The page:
As is his nature, upon his decision to leave, Flynn could not go quietly into that good night. Like a cross between the debonair international jewel thief in those Steven Soderbergh films looking for one last big score before escaping to some Caribbean island and a perplexing final Andy Kaufman routine, Flynn had one last trick up his sleeve. Before his departure, he wanted to spend the next few months making one last album. Included with the letter was a folder of scratch song ideas, probably about 20 or 25 of them. It was his goal to flesh out these last songs, record them, and release the album before the start of the spring semester just a couple months away. My assumption is that he wanted to be able to confidently walk away leaving no loose threads that could have been tied. A clean severance, allowing no regrets.

Over the last three years, I’ve become fairly conditioned to Flynn’s, shall we say, “ambitious” ideas. We once went into a studio to track a double single, one song of which was completely unwritten until practically the day before the very expensive (to us) sessions. Our last proper album was a concept album in which Flynn and Aaron Bartz — O. Del’s frontman and Flynn’s co-conspirator in the group’s boundary-pushing artistic concepts — assigned the members to work in pairs. Each was to write one song and assist another member on theirs. And this album was meant to be recorded just over a holiday break. Another example is when the band was told there was a Word doc on the shared drive and we were each to add five words to it per day, just picking up where the last person left off and adding whatever came to mind with no consideration for fluidity or context. This document was intended to provide the basis for the lyrical content of our next album. Once, while working on new material for a potential EP, Flynn showed up to practice with four completely new songs he’d written in the days prior and maintained that these new songs, the so-called “pop-up EP,” would now be our focus to record instead and, of course, in just a matter of weeks. Moments of confusion and being more than a little intimidated and “Wait, we’re doing what now, exactly?” instances have been numerous.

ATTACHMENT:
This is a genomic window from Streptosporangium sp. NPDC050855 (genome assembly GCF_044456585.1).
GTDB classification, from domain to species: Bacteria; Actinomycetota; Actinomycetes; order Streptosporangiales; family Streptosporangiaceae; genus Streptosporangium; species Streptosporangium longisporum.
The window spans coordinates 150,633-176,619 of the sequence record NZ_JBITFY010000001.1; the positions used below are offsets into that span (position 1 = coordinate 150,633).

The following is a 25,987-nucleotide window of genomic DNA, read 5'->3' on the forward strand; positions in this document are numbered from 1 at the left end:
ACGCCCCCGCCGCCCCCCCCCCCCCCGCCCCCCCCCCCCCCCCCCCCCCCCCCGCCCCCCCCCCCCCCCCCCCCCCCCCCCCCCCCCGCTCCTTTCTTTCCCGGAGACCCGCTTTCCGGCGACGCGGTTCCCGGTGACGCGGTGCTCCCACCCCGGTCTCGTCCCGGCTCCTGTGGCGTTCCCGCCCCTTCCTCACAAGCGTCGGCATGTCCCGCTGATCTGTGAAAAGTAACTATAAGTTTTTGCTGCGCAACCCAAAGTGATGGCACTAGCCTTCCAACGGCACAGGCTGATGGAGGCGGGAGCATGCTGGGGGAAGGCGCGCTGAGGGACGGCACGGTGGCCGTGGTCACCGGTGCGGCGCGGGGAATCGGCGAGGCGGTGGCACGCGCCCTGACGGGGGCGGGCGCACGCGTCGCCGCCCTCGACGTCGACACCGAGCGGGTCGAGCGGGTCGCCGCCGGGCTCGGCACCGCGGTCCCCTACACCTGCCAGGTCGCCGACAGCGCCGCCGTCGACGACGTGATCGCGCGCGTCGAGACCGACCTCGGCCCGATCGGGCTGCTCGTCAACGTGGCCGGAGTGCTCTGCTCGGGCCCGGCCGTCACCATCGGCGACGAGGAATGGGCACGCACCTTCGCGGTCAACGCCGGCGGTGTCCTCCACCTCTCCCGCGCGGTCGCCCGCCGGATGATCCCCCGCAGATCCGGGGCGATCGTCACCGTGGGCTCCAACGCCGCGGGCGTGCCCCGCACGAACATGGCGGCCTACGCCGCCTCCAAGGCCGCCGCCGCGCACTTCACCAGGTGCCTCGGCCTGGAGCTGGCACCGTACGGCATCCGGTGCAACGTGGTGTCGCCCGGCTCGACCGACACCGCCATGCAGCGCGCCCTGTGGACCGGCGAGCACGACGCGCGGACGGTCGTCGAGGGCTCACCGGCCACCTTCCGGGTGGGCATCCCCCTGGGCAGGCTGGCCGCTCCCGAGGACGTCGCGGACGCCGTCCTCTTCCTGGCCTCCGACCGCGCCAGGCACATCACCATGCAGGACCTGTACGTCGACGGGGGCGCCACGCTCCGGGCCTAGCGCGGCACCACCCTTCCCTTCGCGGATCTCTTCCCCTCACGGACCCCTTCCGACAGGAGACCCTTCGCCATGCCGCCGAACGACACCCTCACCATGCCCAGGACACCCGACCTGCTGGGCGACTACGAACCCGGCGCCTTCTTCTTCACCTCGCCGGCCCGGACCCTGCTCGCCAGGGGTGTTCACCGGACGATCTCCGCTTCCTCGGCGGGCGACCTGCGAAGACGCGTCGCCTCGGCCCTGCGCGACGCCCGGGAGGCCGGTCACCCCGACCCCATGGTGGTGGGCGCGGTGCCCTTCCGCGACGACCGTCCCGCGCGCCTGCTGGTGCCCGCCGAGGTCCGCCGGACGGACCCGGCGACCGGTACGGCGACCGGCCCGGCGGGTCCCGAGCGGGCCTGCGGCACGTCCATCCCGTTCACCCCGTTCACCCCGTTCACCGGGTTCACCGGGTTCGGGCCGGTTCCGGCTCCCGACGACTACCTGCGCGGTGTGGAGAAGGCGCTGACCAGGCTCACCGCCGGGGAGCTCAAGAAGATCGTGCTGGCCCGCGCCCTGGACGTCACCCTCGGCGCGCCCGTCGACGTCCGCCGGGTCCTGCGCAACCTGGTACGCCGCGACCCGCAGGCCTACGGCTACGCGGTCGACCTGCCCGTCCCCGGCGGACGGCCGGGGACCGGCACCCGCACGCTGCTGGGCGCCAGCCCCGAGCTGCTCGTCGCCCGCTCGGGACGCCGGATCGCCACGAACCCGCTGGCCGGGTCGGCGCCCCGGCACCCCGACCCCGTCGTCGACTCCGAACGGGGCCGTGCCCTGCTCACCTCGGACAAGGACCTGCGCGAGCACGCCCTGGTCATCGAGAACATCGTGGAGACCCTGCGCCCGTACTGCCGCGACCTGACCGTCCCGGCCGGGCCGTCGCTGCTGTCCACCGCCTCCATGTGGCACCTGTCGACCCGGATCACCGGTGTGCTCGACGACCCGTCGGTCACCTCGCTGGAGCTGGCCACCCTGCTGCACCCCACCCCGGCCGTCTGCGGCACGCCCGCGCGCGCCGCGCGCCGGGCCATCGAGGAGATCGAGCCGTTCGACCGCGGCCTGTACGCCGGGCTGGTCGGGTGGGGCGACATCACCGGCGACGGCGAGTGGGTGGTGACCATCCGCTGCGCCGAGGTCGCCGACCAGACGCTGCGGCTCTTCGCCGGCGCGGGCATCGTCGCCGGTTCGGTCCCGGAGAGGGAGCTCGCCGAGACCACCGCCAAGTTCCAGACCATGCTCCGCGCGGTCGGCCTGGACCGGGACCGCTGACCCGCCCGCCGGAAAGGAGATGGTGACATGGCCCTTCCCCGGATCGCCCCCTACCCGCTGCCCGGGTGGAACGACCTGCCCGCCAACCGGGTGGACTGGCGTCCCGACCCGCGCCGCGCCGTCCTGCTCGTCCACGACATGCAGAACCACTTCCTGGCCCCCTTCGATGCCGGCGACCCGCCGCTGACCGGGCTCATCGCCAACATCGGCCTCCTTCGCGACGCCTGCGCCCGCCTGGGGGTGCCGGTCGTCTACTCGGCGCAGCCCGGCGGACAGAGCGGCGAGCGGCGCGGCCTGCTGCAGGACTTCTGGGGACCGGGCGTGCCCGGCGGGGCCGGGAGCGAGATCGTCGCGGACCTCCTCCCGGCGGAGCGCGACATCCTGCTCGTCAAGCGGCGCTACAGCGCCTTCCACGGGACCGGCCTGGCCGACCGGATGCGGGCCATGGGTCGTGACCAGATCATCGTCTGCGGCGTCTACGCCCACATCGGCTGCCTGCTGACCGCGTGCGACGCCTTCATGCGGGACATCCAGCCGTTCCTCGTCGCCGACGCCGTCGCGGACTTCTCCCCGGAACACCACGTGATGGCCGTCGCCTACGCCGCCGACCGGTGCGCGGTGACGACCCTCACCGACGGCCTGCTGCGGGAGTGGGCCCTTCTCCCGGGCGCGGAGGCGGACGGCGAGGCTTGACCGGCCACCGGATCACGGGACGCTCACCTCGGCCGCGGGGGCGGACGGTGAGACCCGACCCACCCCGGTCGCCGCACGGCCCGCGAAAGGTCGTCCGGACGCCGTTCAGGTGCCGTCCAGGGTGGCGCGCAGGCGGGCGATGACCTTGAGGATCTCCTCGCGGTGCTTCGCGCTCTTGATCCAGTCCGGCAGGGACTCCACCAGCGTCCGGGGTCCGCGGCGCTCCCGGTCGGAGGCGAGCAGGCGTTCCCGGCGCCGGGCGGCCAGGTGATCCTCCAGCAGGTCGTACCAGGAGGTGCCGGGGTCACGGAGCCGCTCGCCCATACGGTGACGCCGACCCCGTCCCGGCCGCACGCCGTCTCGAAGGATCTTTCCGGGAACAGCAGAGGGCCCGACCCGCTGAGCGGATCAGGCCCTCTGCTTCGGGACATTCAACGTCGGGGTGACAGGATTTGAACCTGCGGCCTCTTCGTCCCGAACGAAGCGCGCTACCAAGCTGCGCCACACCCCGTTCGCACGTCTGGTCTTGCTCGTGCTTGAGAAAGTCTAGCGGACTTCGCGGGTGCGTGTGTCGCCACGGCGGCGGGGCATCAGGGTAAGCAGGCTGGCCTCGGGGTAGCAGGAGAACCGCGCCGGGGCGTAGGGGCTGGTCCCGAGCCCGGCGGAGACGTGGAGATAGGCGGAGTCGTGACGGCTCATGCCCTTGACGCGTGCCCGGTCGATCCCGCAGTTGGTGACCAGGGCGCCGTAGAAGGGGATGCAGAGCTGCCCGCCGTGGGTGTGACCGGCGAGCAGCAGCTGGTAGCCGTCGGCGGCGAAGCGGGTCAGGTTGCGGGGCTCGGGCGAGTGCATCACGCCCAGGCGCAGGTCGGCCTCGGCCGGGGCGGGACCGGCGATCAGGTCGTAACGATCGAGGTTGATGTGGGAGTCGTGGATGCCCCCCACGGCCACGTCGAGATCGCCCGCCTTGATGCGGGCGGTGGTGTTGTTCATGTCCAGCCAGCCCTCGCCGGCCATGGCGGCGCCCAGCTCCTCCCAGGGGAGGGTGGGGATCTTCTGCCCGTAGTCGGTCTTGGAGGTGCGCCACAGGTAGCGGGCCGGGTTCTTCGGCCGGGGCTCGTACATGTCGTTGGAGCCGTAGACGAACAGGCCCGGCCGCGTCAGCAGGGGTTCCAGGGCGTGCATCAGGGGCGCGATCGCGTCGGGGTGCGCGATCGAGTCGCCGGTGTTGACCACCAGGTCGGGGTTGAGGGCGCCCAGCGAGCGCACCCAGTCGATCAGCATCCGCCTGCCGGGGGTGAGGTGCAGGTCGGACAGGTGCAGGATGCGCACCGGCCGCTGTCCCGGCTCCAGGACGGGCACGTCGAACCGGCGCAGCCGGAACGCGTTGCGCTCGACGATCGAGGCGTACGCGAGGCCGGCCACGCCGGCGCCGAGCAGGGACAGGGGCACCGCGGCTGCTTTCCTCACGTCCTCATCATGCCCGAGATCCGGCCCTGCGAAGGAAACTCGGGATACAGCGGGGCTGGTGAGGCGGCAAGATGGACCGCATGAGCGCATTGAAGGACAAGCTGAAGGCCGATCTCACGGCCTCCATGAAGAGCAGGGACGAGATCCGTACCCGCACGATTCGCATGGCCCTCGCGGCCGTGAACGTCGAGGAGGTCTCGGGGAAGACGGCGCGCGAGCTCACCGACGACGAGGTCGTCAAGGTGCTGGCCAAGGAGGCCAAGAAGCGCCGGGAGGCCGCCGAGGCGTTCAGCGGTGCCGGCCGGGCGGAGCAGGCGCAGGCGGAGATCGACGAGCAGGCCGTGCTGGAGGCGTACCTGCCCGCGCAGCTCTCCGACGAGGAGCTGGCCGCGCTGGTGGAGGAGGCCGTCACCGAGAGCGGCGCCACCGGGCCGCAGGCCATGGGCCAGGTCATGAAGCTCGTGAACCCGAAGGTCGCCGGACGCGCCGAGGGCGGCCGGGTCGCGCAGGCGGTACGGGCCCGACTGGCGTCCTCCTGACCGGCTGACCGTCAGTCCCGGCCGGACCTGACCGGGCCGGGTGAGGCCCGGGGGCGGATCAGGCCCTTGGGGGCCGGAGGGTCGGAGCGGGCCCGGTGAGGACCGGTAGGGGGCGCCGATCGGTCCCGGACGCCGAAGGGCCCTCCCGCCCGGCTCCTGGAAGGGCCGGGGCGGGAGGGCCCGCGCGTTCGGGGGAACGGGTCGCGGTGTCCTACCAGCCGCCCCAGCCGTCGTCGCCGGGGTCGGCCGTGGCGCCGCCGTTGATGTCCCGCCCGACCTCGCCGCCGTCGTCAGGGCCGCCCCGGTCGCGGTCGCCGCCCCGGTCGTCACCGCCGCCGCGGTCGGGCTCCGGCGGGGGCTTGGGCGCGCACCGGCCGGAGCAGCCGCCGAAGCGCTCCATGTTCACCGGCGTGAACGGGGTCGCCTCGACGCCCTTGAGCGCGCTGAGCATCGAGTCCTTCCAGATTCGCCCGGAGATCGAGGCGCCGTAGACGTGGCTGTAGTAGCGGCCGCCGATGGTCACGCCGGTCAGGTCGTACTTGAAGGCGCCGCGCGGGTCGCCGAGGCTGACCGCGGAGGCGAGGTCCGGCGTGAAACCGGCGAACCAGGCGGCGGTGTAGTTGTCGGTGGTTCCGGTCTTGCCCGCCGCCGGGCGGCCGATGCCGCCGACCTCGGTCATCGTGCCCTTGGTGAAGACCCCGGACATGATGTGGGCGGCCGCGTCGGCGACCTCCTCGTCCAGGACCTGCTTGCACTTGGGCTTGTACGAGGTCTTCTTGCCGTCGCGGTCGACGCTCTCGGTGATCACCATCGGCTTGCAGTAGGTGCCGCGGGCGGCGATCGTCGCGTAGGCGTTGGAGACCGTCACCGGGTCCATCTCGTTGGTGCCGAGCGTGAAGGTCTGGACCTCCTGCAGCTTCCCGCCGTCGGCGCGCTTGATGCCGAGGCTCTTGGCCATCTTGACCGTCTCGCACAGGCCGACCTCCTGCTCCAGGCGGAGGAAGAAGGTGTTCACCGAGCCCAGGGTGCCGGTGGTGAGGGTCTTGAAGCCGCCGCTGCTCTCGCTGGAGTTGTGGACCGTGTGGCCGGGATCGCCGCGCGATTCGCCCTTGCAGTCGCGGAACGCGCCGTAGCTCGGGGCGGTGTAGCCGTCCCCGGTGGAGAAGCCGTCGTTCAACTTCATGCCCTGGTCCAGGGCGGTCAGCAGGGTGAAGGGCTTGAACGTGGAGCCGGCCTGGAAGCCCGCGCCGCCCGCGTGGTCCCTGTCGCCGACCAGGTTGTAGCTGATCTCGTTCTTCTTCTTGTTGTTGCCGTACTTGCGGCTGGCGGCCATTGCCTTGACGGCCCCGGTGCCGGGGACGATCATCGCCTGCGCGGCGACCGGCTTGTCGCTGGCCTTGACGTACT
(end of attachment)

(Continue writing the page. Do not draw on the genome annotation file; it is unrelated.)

At shows, O. Deletron sells random thrift store tchotchkes in lieu of actual merchandise (“O. Delewares”).
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Yet Flynn always seems to somehow have a realistic grasp of our abilities and our limits, knowing where they are and just how far he can push them. We didn’t always meet his deadlines (who could), but the work almost always got done and in some general way conformed to his initial vision. That unwritten song, “Tessellations,” was thrown together at the last second before the session and has ended up being the strongest song in our catalog, in my opinion. The duet assignment album idea became Hold Music, Vol. 1, which we released last summer, and it is not only a strange and beautiful piece of work in its own right, but the methodology we figured out in making it is really what made something like Jeff even possible. As crazy as they sound upon first hearing, we always seem to make Flynn’s ideas work. (The “pop-up EP” is one exception. COVID killed that one, though one song, “Familiar Strangers,” does appear on Jeff.)